The World by Hamburger
Rod Eime examines the relationship between Shekels and Special Sauce
You may not be particularly fond of that venerable double-decker all-beef concoction, but in a quarter of a century the world's most famous hamburger is now sold in over 25,000 restaurants in 116 countries. The product, for better or worse, is remarkably consistent in each of its international incarnations, making it a particularly useful world economic barometer.
Economists love to bandy about their own unique jargon, but when Purchasing Power Parity (PPP) is expressed as a function of fast-food, just what exactly are they getting at? Well, economists use what they call the Big Mac Index to gauge the relative value of currencies around the world, given that the two-all-beef-patty thingo is available in nearly every corner of the known world as a virtually identical product.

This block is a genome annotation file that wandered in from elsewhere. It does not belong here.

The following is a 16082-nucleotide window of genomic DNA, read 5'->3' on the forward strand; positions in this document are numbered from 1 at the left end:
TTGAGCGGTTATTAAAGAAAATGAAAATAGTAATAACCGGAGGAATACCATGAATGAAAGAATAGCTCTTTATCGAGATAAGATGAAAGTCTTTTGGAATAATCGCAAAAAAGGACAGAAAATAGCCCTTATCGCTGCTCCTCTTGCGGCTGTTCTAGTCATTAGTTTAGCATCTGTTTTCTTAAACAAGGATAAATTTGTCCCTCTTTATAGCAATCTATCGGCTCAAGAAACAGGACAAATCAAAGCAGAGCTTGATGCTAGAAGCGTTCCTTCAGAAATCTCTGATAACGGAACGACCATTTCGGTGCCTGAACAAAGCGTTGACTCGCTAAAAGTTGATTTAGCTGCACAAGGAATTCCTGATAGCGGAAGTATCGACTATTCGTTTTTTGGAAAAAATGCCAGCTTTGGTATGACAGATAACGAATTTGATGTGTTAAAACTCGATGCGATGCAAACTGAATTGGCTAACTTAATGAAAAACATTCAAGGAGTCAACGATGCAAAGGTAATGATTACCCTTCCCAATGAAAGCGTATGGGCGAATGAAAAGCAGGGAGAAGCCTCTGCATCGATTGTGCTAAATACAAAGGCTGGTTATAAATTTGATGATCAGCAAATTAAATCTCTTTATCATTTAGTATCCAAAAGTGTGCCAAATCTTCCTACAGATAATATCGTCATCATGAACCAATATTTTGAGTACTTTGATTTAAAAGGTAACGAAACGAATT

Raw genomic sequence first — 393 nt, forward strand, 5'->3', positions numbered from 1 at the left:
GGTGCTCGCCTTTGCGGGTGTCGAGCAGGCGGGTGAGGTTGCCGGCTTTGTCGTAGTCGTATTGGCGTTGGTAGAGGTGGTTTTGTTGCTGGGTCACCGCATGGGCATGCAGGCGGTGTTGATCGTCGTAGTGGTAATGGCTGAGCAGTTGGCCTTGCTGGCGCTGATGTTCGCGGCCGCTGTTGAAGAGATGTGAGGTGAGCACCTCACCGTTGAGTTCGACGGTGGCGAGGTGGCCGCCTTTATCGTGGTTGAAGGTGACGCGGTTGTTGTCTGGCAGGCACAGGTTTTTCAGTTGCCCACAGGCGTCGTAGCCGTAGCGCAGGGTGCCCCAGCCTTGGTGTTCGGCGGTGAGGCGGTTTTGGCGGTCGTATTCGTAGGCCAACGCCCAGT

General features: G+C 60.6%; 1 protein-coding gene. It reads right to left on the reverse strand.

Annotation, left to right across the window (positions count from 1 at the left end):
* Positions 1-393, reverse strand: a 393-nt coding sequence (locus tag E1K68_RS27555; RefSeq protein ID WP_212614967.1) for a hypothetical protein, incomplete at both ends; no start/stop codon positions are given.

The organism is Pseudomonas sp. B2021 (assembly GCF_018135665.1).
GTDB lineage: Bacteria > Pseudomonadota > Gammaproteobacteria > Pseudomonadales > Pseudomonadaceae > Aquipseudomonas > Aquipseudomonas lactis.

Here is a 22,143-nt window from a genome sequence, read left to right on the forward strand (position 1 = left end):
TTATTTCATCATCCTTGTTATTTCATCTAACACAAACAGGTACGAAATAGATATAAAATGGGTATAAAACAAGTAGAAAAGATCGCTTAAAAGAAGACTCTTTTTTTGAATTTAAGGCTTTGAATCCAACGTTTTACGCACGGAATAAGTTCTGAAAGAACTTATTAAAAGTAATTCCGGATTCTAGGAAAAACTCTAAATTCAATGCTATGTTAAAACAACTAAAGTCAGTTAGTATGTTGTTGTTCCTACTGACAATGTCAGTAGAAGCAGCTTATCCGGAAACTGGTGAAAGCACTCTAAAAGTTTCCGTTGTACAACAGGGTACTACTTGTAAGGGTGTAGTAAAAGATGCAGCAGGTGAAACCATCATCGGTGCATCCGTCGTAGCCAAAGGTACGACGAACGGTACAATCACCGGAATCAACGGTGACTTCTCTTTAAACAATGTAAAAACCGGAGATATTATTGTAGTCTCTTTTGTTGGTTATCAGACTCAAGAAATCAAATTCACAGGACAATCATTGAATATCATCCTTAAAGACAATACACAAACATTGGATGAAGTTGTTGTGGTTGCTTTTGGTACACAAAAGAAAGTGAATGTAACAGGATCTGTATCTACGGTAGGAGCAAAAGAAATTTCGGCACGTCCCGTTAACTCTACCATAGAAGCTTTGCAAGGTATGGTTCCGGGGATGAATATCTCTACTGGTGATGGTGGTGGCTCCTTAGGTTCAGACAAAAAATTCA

Picture this; you're in the travel agent's poring over wads of glitzy brochures wondering which golden beach you're going to lie on when you pipe up with, "So how much is a Big Mac in The Maldives then?" As the polite smile on your agent's face droops at the edges in tandem with a furrowing brow, she's wondering whether you graduated from Harvard or Princeton. Right? Wrong!
You relieve her obvious anxiety by qualifying your enquiry with, "Did you know that The Economist magazine uses the price of a Big Mac as a Purchasing Power Parity model for international exchange rates?" That didn't help much. You grab your hefty swatch of celloglazed propaganda and skulk off.
But seriously, knowing the price of Ronald's Pride in your intended destination will be a pretty fair indicator of just how many spondoolies you're going to need to get by.
Have a look at these relative buns: (as at Dec 2002)
Updates and corrections are appreciated. Please e-mail me
Disclamer: Of course, any economist worth his or her condiments will tell you the Big Mac Index makes numerous sweeping assumptions and almost ignores transport costs and cultural attitudes to fast food. So use the table as a guide only to be taken with a grain of you-know-what.
© Roderick Eime 2002. No reproduction permitted